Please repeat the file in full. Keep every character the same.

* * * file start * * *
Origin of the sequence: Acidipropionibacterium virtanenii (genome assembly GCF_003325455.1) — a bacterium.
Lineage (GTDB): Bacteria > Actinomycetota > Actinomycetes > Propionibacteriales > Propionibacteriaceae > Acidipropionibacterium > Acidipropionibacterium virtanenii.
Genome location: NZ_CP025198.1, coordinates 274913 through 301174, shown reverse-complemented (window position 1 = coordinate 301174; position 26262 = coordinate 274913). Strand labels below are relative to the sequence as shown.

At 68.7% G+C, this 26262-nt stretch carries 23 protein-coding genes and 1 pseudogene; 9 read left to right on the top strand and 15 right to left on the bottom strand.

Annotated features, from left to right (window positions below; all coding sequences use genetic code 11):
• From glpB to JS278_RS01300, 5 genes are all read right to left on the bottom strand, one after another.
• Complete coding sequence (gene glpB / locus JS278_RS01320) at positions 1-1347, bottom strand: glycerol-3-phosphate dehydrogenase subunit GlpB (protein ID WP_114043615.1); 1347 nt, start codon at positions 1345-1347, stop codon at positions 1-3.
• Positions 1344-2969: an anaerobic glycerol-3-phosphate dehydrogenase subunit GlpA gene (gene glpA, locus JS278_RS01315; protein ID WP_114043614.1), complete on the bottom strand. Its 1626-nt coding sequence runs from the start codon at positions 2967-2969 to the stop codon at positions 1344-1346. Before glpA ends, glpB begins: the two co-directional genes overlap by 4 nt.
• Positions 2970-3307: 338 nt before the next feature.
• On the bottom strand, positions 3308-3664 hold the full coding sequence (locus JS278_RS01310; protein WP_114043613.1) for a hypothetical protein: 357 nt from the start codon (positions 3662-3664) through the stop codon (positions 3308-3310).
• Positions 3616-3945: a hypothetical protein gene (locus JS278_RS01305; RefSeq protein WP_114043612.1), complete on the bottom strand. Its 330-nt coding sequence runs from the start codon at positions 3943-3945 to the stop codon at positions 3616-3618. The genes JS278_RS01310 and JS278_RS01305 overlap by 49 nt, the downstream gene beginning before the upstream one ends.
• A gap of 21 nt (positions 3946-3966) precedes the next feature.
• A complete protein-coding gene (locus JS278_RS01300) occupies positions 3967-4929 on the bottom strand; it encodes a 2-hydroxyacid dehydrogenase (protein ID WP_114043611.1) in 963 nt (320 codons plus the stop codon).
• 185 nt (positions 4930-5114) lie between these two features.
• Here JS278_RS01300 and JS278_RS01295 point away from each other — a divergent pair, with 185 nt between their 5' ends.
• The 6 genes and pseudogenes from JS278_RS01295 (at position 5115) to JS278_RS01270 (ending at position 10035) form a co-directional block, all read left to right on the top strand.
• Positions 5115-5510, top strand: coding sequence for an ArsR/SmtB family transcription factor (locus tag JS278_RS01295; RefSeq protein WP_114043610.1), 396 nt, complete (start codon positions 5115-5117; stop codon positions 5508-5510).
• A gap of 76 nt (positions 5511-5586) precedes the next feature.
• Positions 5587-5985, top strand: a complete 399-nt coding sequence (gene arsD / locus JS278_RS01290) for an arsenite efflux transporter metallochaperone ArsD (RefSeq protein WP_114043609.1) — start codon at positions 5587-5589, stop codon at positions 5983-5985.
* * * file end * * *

Origin of the sequence: Acidipropionibacterium virtanenii (genome assembly GCF_003325455.1) — a bacterium.
Lineage (GTDB): Bacteria > Actinomycetota > Actinomycetes > Propionibacteriales > Propionibacteriaceae > Acidipropionibacterium > Acidipropionibacterium virtanenii.
Genome location: NZ_CP025198.1, coordinates 274913 through 301174, shown reverse-complemented (window position 1 = coordinate 301174; position 26262 = coordinate 274913). Strand labels below are relative to the sequence as shown.

At 68.7% G+C, this 26262-nt stretch carries 23 protein-coding genes and 1 pseudogene; 9 read left to right on the top strand and 15 right to left on the bottom strand.

Annotated features, from left to right (window positions below; all coding sequences use genetic code 11):
• From glpB to JS278_RS01300, 5 genes are all read right to left on the bottom strand, one after another.
• Complete coding sequence (gene glpB / locus JS278_RS01320) at positions 1-1347, bottom strand: glycerol-3-phosphate dehydrogenase subunit GlpB (protein ID WP_114043615.1); 1347 nt, start codon at positions 1345-1347, stop codon at positions 1-3.
• Positions 1344-2969: an anaerobic glycerol-3-phosphate dehydrogenase subunit GlpA gene (gene glpA, locus JS278_RS01315; protein ID WP_114043614.1), complete on the bottom strand. Its 1626-nt coding sequence runs from the start codon at positions 2967-2969 to the stop codon at positions 1344-1346. Before glpA ends, glpB begins: the two co-directional genes overlap by 4 nt.
• Positions 2970-3307: 338 nt before the next feature.
• On the bottom strand, positions 3308-3664 hold the full coding sequence (locus JS278_RS01310; protein WP_114043613.1) for a hypothetical protein: 357 nt from the start codon (positions 3662-3664) through the stop codon (positions 3308-3310).
• Positions 3616-3945: a hypothetical protein gene (locus JS278_RS01305; RefSeq protein WP_114043612.1), complete on the bottom strand. Its 330-nt coding sequence runs from the start codon at positions 3943-3945 to the stop codon at positions 3616-3618. The genes JS278_RS01310 and JS278_RS01305 overlap by 49 nt, the downstream gene beginning before the upstream one ends.
• A gap of 21 nt (positions 3946-3966) precedes the next feature.
• A complete protein-coding gene (locus JS278_RS01300) occupies positions 3967-4929 on the bottom strand; it encodes a 2-hydroxyacid dehydrogenase (protein ID WP_114043611.1) in 963 nt (320 codons plus the stop codon).
• 185 nt (positions 4930-5114) lie between these two features.
• Here JS278_RS01300 and JS278_RS01295 point away from each other — a divergent pair, with 185 nt between their 5' ends.
• The 6 genes and pseudogenes from JS278_RS01295 (at position 5115) to JS278_RS01270 (ending at position 10035) form a co-directional block, all read left to right on the top strand.
• Positions 5115-5510, top strand: coding sequence for an ArsR/SmtB family transcription factor (locus tag JS278_RS01295; RefSeq protein WP_114043610.1), 396 nt, complete (start codon positions 5115-5117; stop codon positions 5508-5510).
• A gap of 76 nt (positions 5511-5586) precedes the next feature.
• Positions 5587-5985, top strand: a complete 399-nt coding sequence (gene arsD / locus JS278_RS01290) for an arsenite efflux transporter metallochaperone ArsD (RefSeq protein WP_114043609.1) — start codon at positions 5587-5589, stop codon at positions 5983-5985.